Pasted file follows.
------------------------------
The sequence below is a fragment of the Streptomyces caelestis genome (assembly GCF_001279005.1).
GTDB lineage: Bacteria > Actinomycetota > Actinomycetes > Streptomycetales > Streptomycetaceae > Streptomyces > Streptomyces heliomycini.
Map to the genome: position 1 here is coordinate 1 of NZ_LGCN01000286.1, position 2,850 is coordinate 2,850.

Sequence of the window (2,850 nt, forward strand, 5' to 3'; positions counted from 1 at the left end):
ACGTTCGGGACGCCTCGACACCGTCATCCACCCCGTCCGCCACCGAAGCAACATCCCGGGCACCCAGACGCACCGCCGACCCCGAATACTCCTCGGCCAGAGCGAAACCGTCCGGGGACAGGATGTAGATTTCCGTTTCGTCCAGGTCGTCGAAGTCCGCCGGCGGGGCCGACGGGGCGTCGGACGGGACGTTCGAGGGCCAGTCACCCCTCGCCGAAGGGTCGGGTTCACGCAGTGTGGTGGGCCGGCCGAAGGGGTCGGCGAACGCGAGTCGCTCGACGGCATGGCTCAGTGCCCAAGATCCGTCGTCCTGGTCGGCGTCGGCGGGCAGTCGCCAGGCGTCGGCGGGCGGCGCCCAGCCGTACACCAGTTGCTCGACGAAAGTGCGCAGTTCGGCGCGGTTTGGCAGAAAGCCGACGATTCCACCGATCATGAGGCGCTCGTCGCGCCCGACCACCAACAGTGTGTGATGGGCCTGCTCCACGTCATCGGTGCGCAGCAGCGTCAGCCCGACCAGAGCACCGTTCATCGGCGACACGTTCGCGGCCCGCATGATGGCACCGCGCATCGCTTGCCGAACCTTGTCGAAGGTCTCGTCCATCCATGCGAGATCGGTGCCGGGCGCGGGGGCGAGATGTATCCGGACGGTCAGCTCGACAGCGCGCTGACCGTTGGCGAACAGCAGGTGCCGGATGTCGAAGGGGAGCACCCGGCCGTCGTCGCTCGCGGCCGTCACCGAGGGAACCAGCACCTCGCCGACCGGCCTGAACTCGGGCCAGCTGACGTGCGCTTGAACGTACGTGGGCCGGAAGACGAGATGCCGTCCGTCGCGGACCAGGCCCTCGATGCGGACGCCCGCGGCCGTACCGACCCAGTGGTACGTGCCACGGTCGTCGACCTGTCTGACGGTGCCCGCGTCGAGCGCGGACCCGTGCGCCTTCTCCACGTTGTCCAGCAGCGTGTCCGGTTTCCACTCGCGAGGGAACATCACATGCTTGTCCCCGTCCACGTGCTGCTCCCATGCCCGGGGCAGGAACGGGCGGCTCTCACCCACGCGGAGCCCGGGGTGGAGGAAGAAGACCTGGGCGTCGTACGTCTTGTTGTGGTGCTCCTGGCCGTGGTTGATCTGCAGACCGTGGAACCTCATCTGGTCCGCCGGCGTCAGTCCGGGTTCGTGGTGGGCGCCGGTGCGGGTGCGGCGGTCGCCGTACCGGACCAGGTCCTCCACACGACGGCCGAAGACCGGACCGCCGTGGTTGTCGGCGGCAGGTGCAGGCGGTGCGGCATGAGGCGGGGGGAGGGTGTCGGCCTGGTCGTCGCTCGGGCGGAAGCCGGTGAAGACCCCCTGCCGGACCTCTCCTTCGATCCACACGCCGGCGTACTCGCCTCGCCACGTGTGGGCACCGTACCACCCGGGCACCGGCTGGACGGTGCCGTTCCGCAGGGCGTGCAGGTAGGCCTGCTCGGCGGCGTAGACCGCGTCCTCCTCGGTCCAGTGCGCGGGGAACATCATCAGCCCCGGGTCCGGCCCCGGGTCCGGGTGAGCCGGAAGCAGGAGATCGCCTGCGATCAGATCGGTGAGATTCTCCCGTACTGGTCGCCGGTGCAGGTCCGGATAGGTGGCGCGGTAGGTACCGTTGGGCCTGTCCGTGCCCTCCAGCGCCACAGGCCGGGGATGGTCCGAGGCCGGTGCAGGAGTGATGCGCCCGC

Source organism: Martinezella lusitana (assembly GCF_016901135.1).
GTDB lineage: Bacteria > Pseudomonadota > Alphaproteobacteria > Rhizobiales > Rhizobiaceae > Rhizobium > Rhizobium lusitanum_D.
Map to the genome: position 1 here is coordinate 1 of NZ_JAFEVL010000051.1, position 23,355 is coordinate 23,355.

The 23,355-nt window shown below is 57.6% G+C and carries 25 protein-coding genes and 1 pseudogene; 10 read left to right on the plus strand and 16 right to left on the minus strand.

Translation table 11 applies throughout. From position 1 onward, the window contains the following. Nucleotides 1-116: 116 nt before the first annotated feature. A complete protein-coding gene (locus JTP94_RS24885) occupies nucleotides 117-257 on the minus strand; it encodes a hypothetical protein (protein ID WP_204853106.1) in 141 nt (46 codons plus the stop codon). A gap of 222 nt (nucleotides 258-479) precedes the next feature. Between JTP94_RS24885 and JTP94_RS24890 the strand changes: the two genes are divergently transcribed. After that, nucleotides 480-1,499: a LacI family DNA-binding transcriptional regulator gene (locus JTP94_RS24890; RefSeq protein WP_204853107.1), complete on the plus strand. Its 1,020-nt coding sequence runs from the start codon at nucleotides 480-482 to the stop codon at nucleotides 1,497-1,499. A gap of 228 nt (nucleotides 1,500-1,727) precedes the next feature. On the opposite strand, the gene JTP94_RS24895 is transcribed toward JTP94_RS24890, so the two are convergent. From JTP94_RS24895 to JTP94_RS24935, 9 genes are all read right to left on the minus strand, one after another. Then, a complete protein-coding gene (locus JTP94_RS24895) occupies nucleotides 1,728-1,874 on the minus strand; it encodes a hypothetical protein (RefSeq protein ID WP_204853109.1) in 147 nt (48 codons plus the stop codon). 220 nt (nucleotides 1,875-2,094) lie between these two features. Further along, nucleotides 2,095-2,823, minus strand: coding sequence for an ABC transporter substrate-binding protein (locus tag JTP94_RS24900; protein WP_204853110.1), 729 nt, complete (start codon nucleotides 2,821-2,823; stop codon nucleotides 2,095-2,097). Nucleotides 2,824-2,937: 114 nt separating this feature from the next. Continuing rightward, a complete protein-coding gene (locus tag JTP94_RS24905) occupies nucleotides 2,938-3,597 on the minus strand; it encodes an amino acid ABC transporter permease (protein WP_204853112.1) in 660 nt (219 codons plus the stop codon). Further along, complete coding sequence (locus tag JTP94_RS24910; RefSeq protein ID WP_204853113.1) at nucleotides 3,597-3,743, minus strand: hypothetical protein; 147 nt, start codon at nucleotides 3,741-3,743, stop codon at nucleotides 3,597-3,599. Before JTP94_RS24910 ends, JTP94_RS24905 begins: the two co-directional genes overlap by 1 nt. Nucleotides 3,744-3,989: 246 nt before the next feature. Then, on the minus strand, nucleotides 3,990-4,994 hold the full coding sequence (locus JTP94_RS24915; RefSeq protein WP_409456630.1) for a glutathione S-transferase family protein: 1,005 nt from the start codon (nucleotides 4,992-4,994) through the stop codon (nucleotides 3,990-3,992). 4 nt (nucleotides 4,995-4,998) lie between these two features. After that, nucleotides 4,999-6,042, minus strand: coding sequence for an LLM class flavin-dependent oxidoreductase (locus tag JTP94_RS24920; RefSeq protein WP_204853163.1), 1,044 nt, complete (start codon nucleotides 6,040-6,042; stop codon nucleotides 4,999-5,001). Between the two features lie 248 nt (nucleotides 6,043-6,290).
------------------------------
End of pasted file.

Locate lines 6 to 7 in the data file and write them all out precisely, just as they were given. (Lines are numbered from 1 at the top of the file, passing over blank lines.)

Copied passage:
Source organism: Martinezella lusitana (assembly GCF_016901135.1).
GTDB lineage: Bacteria > Pseudomonadota > Alphaproteobacteria > Rhizobiales > Rhizobiaceae > Rhizobium > Rhizobium lusitanum_D.